FALL POND CLEANING
Should you do a 'Fall Pond Cleaning?'
Great question. The answer is it really depends.
Doing a full pond cleaning during the colder winter months can
be very stressful on your fish. However, if the pond is really
dirty and full of 'muck' - then you may want to consider it
because all of the decaying organic matter in the pond can cause
problems if the pond ices over, and this begins to de-gas and
So, I think the best solution, and what we used to do for our
clients was do a partial Fall pond cleaning.
Here's how to do it:
First, get a container that will hold roughly 100 gallons or so,
or up to half of your pond volume (bigger is better). Then take
a pump with a hose, and pump out the relatively 'clean' water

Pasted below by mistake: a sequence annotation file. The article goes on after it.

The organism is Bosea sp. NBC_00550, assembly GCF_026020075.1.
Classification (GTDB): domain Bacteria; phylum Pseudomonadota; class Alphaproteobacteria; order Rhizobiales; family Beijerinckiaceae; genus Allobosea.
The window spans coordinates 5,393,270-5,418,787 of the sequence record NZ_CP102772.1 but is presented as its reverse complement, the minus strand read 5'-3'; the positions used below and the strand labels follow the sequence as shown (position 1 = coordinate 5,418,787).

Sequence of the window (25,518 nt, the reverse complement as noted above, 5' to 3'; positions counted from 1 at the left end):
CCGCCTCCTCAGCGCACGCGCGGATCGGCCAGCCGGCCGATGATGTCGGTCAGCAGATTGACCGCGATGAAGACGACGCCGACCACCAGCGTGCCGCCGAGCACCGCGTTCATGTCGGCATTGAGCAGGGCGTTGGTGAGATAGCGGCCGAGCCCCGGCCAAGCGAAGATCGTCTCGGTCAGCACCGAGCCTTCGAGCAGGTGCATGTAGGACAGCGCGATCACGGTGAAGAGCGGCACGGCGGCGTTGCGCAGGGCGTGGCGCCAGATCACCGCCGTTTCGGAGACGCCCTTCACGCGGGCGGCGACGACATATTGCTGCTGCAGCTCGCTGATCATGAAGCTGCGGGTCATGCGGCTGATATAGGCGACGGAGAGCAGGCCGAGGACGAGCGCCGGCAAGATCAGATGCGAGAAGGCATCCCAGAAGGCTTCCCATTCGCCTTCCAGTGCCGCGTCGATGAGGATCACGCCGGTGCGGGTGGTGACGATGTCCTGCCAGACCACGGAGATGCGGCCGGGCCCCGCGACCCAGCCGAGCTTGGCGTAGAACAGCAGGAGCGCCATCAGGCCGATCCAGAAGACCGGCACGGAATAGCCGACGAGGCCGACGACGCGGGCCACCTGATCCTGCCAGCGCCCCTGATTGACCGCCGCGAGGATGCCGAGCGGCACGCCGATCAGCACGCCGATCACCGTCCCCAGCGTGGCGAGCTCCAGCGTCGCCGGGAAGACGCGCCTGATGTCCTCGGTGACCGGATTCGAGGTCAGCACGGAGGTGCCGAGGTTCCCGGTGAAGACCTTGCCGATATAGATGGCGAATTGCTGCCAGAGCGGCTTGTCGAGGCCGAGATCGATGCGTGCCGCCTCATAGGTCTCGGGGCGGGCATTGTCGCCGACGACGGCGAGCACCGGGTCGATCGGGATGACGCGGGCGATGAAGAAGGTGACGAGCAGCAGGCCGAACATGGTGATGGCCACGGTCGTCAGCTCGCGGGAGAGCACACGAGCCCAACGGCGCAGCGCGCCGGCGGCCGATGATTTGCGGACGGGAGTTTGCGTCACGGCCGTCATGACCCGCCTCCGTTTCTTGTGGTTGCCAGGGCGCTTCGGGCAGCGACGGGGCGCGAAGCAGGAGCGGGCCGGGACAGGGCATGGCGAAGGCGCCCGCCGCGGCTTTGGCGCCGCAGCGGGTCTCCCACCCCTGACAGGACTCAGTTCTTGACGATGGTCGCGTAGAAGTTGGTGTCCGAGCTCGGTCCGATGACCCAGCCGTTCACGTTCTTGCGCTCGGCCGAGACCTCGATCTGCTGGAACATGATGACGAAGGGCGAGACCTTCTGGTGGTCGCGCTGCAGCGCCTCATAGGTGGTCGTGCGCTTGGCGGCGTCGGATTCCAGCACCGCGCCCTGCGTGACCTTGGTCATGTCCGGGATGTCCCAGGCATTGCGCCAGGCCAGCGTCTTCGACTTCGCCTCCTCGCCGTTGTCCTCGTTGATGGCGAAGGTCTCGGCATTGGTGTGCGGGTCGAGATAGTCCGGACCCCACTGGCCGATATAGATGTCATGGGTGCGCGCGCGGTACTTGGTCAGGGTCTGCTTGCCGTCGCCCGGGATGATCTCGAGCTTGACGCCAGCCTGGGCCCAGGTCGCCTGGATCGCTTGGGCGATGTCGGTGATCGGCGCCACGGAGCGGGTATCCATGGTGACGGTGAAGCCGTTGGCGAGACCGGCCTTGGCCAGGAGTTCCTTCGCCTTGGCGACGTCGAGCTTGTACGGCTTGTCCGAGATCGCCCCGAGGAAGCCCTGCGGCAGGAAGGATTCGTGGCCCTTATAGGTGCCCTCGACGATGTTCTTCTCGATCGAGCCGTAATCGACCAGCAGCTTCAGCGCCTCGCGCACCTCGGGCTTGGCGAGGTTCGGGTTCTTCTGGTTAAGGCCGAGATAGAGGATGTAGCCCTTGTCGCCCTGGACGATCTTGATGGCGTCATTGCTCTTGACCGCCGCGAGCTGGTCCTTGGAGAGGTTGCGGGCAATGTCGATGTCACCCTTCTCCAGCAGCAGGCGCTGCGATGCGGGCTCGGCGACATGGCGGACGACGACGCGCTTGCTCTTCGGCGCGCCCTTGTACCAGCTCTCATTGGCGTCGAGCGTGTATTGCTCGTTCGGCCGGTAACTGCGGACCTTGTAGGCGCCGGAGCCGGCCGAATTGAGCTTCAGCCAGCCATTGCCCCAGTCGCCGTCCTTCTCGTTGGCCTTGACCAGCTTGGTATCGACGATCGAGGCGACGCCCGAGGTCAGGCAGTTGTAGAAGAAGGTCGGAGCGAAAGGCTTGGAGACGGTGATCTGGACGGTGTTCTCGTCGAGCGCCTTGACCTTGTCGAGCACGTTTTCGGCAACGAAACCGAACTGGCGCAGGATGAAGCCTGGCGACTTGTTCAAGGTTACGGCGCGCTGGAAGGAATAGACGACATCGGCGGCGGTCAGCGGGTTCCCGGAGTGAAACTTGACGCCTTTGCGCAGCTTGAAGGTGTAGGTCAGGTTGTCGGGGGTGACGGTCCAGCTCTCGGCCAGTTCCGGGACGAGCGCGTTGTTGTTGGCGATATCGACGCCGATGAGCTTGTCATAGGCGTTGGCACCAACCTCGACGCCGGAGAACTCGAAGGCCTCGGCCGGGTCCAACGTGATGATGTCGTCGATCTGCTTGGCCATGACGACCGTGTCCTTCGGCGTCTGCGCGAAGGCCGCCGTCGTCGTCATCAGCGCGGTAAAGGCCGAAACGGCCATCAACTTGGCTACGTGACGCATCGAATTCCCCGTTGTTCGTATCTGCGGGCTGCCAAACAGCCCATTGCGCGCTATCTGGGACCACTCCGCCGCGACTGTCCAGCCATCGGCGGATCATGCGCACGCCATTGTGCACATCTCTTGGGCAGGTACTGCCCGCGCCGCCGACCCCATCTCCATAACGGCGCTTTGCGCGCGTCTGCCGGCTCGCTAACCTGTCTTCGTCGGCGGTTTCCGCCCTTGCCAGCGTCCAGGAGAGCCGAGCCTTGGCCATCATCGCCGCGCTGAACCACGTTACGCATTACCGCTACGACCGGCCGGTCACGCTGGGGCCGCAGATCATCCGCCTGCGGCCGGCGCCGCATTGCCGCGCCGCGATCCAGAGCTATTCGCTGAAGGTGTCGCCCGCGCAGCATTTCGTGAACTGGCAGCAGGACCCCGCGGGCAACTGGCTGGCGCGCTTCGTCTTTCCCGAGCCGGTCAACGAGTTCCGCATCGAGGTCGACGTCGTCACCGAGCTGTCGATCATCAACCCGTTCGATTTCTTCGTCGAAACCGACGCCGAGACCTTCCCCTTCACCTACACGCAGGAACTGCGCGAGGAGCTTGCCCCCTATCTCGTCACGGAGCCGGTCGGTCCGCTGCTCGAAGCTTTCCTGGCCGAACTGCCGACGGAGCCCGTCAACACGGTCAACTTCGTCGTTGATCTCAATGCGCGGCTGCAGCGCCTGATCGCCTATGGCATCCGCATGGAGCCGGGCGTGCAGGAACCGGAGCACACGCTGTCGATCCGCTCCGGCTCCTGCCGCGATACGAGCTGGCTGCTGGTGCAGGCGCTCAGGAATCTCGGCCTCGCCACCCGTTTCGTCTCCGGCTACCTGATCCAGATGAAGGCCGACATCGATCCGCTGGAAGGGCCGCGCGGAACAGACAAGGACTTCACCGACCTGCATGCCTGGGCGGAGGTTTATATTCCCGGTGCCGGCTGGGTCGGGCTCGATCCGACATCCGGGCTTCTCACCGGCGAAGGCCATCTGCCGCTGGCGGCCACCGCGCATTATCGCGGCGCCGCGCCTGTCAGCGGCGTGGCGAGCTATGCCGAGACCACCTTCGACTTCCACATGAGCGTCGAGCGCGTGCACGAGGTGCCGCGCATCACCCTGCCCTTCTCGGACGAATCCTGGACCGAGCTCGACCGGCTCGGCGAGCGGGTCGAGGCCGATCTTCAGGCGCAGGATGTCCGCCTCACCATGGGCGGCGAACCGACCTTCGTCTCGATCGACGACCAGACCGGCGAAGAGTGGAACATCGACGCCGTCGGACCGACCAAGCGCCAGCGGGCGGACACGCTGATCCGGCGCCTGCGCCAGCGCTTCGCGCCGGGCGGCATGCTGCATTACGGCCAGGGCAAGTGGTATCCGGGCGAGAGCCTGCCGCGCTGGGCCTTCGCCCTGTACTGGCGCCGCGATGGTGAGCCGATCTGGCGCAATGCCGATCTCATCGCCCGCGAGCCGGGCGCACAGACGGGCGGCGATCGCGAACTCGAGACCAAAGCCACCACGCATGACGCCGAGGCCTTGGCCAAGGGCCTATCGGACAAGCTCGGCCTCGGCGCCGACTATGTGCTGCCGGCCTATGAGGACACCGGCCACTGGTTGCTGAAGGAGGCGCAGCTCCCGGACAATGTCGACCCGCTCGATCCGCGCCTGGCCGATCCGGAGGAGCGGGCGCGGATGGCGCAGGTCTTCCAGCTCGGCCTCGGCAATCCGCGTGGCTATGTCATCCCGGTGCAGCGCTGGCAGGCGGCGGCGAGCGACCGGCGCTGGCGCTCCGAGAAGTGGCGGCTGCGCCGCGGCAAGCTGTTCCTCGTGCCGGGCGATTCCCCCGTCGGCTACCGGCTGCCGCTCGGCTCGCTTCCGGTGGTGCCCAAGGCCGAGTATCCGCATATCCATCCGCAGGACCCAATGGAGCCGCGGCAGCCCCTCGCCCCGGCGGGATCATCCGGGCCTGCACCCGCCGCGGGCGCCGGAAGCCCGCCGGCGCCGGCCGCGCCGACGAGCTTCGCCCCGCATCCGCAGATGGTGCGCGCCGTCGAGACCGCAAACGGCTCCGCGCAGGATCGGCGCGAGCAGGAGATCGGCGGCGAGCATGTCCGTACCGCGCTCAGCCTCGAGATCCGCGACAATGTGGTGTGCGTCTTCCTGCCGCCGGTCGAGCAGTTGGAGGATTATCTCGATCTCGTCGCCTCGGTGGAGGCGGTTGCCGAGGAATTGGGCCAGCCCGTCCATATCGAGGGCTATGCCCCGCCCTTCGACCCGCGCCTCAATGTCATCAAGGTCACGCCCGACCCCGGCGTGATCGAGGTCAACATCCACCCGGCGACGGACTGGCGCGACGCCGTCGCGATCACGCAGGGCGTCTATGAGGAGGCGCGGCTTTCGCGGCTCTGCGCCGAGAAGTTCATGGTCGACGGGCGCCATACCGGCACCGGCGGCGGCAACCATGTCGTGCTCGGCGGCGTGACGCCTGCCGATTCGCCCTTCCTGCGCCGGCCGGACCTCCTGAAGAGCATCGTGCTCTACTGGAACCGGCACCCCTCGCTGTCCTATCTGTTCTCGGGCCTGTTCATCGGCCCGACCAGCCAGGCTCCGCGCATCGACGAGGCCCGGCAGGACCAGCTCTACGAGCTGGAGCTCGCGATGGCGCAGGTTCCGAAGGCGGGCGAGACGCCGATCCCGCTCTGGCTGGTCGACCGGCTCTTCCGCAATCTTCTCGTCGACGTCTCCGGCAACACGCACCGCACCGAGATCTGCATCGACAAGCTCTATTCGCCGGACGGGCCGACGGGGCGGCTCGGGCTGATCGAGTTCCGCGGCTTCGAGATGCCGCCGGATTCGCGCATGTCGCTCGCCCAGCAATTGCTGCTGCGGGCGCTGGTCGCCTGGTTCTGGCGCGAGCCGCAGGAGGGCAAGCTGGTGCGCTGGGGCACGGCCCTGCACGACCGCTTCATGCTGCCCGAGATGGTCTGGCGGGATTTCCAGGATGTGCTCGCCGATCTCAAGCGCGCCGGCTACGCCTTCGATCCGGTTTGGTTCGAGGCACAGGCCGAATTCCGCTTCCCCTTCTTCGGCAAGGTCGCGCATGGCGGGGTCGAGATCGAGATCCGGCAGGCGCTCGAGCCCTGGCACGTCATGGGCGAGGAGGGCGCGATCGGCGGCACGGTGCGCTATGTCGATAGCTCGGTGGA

from your pond by holding the pump just beneath the water
surface. Keep as much of the 'old' pond water as you can. Then,
catch your fish (if possible) and place them into the holding
tank of their own (clean) water.
Then you can either net out your leaves and dispose of them,
along with any muck that you can get out also. Alternatively,
you can then pump out the remaining water and do a thorough
clean out, including vacuuming out the pond with a large wet/dry
vac (this works great!).
Then refill the pond back up to the level it was at before
disposing of the water, de-chlorinate the water, and adjust the
pH to match that of the 'old' water in your holding tank. At
this point, start pumping new water from the pond into your
holding tub, and then pumping the mixture back into the pond. Do
this for 15-20 minutes until the new water mixture matches that
in the pond - and then pump the remaining water back into your
pond while netting your fish back in as well.
But it's very important not to expose your fish to new water
conditions too quickly as differences in temperature and pH can
cause extreme stress to your fish, affect the immune system, and
even cause shock or fish death. So always be careful when
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